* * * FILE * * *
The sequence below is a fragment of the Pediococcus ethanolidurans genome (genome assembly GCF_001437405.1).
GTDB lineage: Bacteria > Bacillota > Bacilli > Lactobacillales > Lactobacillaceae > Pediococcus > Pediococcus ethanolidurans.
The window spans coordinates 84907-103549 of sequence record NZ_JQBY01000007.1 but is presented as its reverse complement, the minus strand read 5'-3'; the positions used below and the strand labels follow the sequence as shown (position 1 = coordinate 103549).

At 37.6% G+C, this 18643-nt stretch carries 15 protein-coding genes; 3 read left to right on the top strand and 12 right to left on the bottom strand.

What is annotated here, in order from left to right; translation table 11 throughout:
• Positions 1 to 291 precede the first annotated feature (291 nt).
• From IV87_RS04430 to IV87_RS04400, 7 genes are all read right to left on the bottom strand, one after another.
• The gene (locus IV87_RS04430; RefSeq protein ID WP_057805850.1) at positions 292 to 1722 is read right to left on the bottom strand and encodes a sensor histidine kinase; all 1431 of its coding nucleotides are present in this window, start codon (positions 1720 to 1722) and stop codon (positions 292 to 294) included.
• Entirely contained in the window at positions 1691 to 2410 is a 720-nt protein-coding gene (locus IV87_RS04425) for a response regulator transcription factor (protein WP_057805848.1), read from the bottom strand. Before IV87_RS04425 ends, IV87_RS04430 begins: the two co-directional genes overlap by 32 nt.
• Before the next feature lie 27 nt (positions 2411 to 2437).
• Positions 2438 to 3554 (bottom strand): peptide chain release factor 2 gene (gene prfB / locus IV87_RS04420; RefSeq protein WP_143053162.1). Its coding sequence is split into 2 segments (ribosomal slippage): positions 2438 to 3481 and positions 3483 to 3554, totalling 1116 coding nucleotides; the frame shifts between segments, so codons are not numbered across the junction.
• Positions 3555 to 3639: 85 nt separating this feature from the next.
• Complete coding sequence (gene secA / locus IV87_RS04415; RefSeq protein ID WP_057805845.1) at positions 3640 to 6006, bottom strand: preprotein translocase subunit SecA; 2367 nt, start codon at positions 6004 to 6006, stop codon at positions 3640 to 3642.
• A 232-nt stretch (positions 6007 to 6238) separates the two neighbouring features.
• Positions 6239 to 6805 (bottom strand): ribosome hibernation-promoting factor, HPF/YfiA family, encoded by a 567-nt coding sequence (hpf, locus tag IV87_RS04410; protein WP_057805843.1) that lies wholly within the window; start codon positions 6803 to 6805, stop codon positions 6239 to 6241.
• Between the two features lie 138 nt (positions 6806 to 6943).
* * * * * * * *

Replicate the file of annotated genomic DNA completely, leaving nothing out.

The sequence below is a fragment of the Pediococcus ethanolidurans genome (genome assembly GCF_001437405.1).
GTDB lineage: Bacteria > Bacillota > Bacilli > Lactobacillales > Lactobacillaceae > Pediococcus > Pediococcus ethanolidurans.
The window spans coordinates 84907-103549 of sequence record NZ_JQBY01000007.1 but is presented as its reverse complement, the minus strand read 5'-3'; the positions used below and the strand labels follow the sequence as shown (position 1 = coordinate 103549).

At 37.6% G+C, this 18643-nt stretch carries 15 protein-coding genes; 3 read left to right on the top strand and 12 right to left on the bottom strand.

What is annotated here, in order from left to right; translation table 11 throughout:
• Positions 1 to 291 precede the first annotated feature (291 nt).
• From IV87_RS04430 to IV87_RS04400, 7 genes are all read right to left on the bottom strand, one after another.
• The gene (locus IV87_RS04430; RefSeq protein ID WP_057805850.1) at positions 292 to 1722 is read right to left on the bottom strand and encodes a sensor histidine kinase; all 1431 of its coding nucleotides are present in this window, start codon (positions 1720 to 1722) and stop codon (positions 292 to 294) included.
• Entirely contained in the window at positions 1691 to 2410 is a 720-nt protein-coding gene (locus IV87_RS04425) for a response regulator transcription factor (protein WP_057805848.1), read from the bottom strand. Before IV87_RS04425 ends, IV87_RS04430 begins: the two co-directional genes overlap by 32 nt.
• Before the next feature lie 27 nt (positions 2411 to 2437).
• Positions 2438 to 3554 (bottom strand): peptide chain release factor 2 gene (gene prfB / locus IV87_RS04420; RefSeq protein WP_143053162.1). Its coding sequence is split into 2 segments (ribosomal slippage): positions 2438 to 3481 and positions 3483 to 3554, totalling 1116 coding nucleotides; the frame shifts between segments, so codons are not numbered across the junction.
• Positions 3555 to 3639: 85 nt separating this feature from the next.
• Complete coding sequence (gene secA / locus IV87_RS04415; RefSeq protein ID WP_057805845.1) at positions 3640 to 6006, bottom strand: preprotein translocase subunit SecA; 2367 nt, start codon at positions 6004 to 6006, stop codon at positions 3640 to 3642.
• A 232-nt stretch (positions 6007 to 6238) separates the two neighbouring features.
• Positions 6239 to 6805 (bottom strand): ribosome hibernation-promoting factor, HPF/YfiA family, encoded by a 567-nt coding sequence (hpf, locus tag IV87_RS04410; protein WP_057805843.1) that lies wholly within the window; start codon positions 6803 to 6805, stop codon positions 6239 to 6241.
• Between the two features lie 138 nt (positions 6806 to 6943).